Fear and Crime in Latin America: Redefining State-Society Relations

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Routledge, Oct 2, 2012 - Political Science - 180 pages

The feeling of insecurity is a little known phenomenon that has been only partially explored by social sciences. However, it has a deep social, cultural and economic impact and may even contribute to define the very structures of the state. In Latin America, fear of crime has become an important stumbling block in the region’s process of democratization. After long spells of dictatorships and civil wars, violence in the region was supposed to be under control yet crime rates have continued to skyrocket and citizens remain fearful. This analytical puzzle has troubled researchers and to date there is no publication which explores this problem.

Based on a wealth of cutting edge qualitative and quantitative research, Lucía Dammert proposes a unique theoretical perspective which includes a sociological, criminological and political analysis to understand fear of crime. She describes its linkages to issues such as urban segregation, social attitudes, institutional trust, public policies and authoritarian discourses in Chile’s recent past. Looking beyond Chile, Dammert also includes a regional comparative perspective allowing readers to understand the complex elements underpinning this situation.

Fear and Crime in Latin America challenges many assumptions and opens an opportunity to discuss an issue that affects everyone with key societal and personal costs. As crime rates increase and states become even more fragile, fear of crime as a social problem will continue to have an important impact in Latin America.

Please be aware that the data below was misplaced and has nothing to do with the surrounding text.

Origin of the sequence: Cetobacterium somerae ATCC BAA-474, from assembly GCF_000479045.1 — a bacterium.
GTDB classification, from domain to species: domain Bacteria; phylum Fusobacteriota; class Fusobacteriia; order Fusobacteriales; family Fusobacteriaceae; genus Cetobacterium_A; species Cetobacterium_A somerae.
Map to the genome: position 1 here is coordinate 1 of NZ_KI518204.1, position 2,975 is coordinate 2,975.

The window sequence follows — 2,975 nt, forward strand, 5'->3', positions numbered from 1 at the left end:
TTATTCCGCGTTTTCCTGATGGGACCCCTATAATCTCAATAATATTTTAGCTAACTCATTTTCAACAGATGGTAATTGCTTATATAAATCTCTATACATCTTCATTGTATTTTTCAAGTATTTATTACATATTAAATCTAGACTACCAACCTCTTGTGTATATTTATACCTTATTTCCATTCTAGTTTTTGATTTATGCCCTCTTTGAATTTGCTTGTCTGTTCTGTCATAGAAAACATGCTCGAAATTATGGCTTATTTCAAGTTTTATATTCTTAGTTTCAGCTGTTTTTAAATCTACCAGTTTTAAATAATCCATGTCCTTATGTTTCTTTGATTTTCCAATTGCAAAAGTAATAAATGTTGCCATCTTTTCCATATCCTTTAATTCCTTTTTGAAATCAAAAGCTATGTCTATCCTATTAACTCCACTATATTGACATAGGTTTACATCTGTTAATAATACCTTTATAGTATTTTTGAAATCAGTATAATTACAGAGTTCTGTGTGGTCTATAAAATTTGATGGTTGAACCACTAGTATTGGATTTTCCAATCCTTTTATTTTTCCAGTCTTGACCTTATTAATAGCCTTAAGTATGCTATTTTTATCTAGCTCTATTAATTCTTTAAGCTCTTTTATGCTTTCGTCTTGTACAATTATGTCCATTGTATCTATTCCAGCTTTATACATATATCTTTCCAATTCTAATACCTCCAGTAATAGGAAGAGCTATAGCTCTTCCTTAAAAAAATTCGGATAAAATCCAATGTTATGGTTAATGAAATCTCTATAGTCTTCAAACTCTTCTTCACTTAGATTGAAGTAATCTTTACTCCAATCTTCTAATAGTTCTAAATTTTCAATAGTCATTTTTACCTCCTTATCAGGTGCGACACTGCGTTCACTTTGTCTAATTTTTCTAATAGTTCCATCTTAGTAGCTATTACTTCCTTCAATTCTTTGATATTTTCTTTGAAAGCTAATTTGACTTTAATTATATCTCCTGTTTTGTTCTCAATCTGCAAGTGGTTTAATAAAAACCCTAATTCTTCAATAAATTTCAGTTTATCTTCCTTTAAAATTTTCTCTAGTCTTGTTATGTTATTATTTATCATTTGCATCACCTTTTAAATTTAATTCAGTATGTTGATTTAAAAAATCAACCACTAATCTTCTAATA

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1 Democracy Modernity and Fear in Contemporary Chile
2 Fear as a Category for Analysis
3 Violence and Crime
4 The Government of Security 19702010
Segregation and DaytoDay Fear
6 Trust Insecurity and Authoritarianism
7 Is Chile a Unique Case? Insecurity Conditions in Latin America
8 Final Words

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About the author (2012)

Lucía Dammert is Executive Director of the Global Consortium on Security Transformation (GCST). From 2001 to 2004 she was Research Coordinator of the area 'Civil Society and Security' at the Center of Citizen Security Studies, University of Chile, and served as Co-director of the project 'Police Reform and Public Security in the Americas', based at Georgetown University, from 2002 to 2004. In Chile she is Adviser to the Under-Secretary of the Interior on public security issues.

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